In the discussion on the potential risk of carbon leakage related to the EU ETS and the effect of safeguard measures, the scope for passing through carbon costs in final product prices is deemed a key issue. This study investigates whether and to what extent ETS-related carbon costs have indeed been passed through into product prices by EU industry. It further analyses the factors that may have influenced such pass-through. The study approaches cost pass-through from different angles:
- a detailed literature review (theoretical, ex-ante modelling and ex-post empirical studies)
- econometric estimates for a number of products in six sectors in different countries
- a qualitative and quantitative analysis of potential factors explaining ability or inability to pass through carbon costs.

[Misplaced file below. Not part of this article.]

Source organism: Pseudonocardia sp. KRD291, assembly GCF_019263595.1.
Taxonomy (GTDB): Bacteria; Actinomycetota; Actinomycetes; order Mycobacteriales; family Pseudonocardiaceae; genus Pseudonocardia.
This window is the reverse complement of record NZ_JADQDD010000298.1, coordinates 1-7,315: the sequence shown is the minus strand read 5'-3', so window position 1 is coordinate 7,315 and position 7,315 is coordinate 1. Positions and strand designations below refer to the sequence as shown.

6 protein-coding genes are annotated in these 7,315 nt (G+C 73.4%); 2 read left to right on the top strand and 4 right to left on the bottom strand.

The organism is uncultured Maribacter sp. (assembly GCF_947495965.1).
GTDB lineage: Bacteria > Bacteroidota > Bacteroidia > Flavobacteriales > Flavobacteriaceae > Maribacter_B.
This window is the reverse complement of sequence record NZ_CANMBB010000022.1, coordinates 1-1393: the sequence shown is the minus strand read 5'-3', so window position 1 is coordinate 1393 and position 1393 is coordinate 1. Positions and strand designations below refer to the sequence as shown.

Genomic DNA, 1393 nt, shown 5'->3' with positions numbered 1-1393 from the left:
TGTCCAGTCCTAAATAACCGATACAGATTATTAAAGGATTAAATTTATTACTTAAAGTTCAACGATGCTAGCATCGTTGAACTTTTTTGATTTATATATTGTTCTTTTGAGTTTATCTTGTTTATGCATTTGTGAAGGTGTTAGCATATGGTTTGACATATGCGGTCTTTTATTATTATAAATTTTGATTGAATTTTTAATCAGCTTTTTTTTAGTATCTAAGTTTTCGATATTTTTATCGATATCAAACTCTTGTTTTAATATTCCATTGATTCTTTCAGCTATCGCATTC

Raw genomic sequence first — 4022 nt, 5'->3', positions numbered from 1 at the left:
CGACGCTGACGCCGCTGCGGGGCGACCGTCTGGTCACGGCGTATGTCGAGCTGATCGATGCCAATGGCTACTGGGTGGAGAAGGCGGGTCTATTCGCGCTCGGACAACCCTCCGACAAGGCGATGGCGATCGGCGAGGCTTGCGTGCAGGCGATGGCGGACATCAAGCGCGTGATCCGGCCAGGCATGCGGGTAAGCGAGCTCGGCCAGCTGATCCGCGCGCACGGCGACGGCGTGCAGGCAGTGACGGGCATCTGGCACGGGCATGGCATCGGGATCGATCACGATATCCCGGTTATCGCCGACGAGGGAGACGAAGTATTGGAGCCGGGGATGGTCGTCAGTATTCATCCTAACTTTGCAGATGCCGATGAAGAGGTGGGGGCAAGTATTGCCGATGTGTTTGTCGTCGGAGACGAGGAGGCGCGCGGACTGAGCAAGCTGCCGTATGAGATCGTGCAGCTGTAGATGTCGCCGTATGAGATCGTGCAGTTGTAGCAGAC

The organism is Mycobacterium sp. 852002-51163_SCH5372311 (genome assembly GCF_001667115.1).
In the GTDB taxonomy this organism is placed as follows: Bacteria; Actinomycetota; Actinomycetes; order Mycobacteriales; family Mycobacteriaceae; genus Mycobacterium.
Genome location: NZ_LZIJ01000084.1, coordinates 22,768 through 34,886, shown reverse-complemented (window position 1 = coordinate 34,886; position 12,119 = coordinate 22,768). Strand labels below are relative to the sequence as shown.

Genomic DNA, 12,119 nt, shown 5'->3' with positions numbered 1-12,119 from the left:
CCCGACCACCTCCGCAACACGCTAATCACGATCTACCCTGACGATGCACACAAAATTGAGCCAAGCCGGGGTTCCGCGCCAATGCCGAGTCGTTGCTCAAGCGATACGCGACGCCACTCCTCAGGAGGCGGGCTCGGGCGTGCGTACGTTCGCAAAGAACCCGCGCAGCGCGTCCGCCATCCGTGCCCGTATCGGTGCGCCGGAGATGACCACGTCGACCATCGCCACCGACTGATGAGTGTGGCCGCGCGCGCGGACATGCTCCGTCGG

In line with the literature, our econometric results show that significant cost pass-through could be observed for a number of products, in particular in the cement, iron & steel and refineries sectors, with the actual rates of pass-through diverging. Market power both within the EU and in international markets, including bargaining power, and exposure to international competition seem to be among the main driving forces of both price formation processes and the ability to pass through carbon costs.